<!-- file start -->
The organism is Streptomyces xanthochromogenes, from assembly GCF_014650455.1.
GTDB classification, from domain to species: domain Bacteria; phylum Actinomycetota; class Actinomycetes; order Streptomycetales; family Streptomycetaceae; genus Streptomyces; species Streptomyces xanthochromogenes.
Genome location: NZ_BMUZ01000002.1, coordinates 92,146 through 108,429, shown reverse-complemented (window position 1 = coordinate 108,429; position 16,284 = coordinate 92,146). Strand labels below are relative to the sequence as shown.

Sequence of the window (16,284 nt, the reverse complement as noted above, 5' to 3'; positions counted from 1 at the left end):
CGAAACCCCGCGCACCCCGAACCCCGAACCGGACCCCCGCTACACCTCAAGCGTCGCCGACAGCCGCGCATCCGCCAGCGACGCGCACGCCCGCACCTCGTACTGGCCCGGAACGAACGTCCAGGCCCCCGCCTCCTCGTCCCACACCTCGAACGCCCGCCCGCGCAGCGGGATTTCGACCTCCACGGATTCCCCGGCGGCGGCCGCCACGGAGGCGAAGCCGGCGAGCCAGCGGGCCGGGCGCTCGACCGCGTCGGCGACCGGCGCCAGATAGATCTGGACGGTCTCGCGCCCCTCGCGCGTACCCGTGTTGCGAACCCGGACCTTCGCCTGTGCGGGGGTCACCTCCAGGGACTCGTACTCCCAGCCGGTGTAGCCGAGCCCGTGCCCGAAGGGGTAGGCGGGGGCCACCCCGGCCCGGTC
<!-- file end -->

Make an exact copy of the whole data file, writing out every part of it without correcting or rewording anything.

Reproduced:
The organism is Streptomyces xanthochromogenes, from assembly GCF_014650455.1.
GTDB classification, from domain to species: domain Bacteria; phylum Actinomycetota; class Actinomycetes; order Streptomycetales; family Streptomycetaceae; genus Streptomyces; species Streptomyces xanthochromogenes.
Genome location: NZ_BMUZ01000002.1, coordinates 92,146 through 108,429, shown reverse-complemented (window position 1 = coordinate 108,429; position 16,284 = coordinate 92,146). Strand labels below are relative to the sequence as shown.

Sequence of the window (16,284 nt, the reverse complement as noted above, 5' to 3'; positions counted from 1 at the left end):
CGAAACCCCGCGCACCCCGAACCCCGAACCGGACCCCCGCTACACCTCAAGCGTCGCCGACAGCCGCGCATCCGCCAGCGACGCGCACGCCCGCACCTCGTACTGGCCCGGAACGAACGTCCAGGCCCCCGCCTCCTCGTCCCACACCTCGAACGCCCGCCCGCGCAGCGGGATTTCGACCTCCACGGATTCCCCGGCGGCGGCCGCCACGGAGGCGAAGCCGGCGAGCCAGCGGGCCGGGCGCTCGACCGCGTCGGCGACCGGCGCCAGATAGATCTGGACGGTCTCGCGCCCCTCGCGCGTACCCGTGTTGCGAACCCGGACCTTCGCCTGTGCGGGGGTCACCTCCAGGGACTCGTACTCCCAGCCGGTGTAGCCGAGCCCGTGCCCGAAGGGGTAGGCGGGGGCCACCCCGGCCCGGTC